2. Lack of Sole Friction – This one goes hand in hand with #1. Wooden soles glide on wood like no other. With my metal planes, I remember regularly going back to lubricate my soles in order to minimize the resistance while planing. I’d rub a little wax on the sole and BAM! what a difference it made. Lubricating soles is an old practice that even historic wooden plane users took advantage of. It makes sense. Why muscle the tool around if you can make it glide better? The truth is, I almost never lubricate my wooden plane soles. Once in a blue moon I remember that most people out there do that so I put some wax on there for good measure. I hardly notice any difference.
  3. Ease of Adjustment – I know, I know. You don’t believe me. Am I really saying that adjusting a wooden plane is easier than adjusting a metal one? Yes, I am. Although there is a learning curve (like everything in woodworking), I think the wooden plane’s fewer parts and more straightforward design makes adjustment easier. Metal planes have their own learning curve. The cap iron has to be in the right place or the iron projection will change. Then the lever cap screw has to be turned just right to get the right pressure—too much and you have problems adjusting the iron, too little and you can bump your setting out when planing. And forget about that little knurled knob that you have to cram your fingers to spin, spin, spin to adjust. (Is it clockwise or counter-clockwise, I forget?) I always felt the lateral adjustment lever that can be finicky. Etc, Etc. None of this is a big deal to someone who is used to these idiosyncrasies but my point is both metal and wooden planes have learning curves. My belief is that once you get past the learning curve, the wooden plane is faster, easier, and much more pleasurable to adjust. Try it, I dare you.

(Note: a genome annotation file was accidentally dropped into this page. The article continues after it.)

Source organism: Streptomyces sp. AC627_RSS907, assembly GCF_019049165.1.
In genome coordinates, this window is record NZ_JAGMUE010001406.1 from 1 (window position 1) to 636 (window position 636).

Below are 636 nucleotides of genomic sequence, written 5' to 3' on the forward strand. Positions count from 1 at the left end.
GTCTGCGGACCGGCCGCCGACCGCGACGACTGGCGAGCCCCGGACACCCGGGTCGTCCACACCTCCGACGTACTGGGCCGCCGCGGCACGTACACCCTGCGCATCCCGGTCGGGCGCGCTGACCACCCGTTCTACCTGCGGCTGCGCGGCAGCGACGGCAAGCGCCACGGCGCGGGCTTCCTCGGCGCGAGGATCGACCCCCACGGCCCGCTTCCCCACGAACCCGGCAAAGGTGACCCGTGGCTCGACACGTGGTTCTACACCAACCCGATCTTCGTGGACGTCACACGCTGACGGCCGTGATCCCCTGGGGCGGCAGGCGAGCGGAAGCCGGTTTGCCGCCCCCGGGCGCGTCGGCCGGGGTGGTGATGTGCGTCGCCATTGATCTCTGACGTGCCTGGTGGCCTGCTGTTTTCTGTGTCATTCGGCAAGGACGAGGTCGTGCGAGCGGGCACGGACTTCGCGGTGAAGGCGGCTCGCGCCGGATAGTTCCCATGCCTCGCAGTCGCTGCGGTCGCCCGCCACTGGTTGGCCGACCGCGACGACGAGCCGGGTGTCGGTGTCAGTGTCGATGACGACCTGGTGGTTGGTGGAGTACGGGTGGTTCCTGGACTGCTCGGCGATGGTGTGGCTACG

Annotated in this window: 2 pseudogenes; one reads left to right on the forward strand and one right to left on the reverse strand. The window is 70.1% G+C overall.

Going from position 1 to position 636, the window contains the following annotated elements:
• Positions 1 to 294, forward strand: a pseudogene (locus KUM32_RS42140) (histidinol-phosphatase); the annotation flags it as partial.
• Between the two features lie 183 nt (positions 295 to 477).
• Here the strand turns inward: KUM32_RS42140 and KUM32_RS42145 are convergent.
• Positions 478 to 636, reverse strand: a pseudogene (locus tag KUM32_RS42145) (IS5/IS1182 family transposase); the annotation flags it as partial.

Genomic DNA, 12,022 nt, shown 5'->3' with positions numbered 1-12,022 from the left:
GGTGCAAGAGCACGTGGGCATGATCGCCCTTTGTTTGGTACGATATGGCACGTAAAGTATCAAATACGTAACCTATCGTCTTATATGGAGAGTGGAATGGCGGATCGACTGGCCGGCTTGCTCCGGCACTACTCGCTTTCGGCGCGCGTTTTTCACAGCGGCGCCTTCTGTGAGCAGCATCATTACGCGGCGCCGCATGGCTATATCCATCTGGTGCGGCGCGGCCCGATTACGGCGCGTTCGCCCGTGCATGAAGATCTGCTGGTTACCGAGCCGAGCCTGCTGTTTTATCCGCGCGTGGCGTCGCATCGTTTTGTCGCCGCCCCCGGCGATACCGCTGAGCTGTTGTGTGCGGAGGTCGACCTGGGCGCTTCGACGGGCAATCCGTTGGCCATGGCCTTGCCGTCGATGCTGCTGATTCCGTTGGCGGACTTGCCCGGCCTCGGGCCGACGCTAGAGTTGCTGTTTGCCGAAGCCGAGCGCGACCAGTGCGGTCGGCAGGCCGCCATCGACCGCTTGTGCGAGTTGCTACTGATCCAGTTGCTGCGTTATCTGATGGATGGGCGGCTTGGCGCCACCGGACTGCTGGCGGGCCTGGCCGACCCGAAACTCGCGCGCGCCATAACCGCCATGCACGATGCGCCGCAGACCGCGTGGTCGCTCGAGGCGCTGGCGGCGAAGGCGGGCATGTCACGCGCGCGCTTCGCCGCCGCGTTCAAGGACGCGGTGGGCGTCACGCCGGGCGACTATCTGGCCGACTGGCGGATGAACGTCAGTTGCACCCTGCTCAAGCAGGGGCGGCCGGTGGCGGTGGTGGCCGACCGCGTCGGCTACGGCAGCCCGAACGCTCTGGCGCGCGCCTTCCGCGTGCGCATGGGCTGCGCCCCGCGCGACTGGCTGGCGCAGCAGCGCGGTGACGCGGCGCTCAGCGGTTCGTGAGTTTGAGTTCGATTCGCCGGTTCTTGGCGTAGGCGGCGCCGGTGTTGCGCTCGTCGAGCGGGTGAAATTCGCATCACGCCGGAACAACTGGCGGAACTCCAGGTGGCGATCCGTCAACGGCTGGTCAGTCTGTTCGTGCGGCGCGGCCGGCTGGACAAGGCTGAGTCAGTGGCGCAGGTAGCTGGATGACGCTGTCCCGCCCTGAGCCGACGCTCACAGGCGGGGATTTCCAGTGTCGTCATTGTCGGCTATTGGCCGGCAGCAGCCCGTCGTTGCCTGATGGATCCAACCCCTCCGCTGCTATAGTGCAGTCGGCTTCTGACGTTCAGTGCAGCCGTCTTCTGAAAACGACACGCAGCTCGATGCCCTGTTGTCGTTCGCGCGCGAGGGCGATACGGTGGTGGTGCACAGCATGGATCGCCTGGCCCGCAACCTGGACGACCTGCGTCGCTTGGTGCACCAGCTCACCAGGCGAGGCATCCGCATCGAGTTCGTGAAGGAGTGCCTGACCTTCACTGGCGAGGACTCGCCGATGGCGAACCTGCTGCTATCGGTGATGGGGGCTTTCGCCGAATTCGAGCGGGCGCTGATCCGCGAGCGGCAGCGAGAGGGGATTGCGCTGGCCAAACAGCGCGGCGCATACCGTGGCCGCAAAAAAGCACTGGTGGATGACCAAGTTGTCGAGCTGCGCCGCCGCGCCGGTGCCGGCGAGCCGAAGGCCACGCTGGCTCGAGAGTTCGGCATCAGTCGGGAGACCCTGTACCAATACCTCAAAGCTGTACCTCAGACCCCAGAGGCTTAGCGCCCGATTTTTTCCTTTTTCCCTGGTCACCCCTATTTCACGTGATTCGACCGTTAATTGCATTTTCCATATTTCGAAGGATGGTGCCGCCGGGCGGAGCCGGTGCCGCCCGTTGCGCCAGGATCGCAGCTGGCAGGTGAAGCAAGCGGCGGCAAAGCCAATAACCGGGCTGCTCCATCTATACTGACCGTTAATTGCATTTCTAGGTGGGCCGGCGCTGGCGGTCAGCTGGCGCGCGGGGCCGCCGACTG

4. Comfort in Use – There is a reason that metal planes have wooden handles and knobs—metal is cold and uncomfortable. I like the feel of wooden tools and find them much more inviting.
  5. Tactile Feedback – The wooden body transfers to my hands all the subtle vibrations from the iron engaging the wood. This gives me a source of feedback I never had with thick and heavy metal planes. I can actually feel how the plane is working.
  6. Beauty – This is totally subjective, I know. I think many metal planes have their own beauty but, in my view, wood ages better than metal. To me, there is nothing like a couple hundred years of patina on an old wooden tool.

You don’t need exceptional planes to get these results. All my planes are over 100 years old and are nothing special. When I am searching for a plane in an antique shop, I look for grain orientation (quartersawn, preferably), no major structural concerns, and at least decent amount of iron left. That’s about it. I am very happy with these simple ho-hum examples and don’t feel a need for anything fancier.

If you are someone who wants the best of best and has the resources to pay for it, there are several wooden plane makers out there that make high-quality bench planes. Old Street Tool has been making single-iron planes for a long time, Steve Voigt makes double-irons, and I recently got to try out a nice single-iron fore plane from Jeremiah Wilding. I highly recommend all these makers.

Have questions? I’d be happy answer in the comments below. 

- Joshua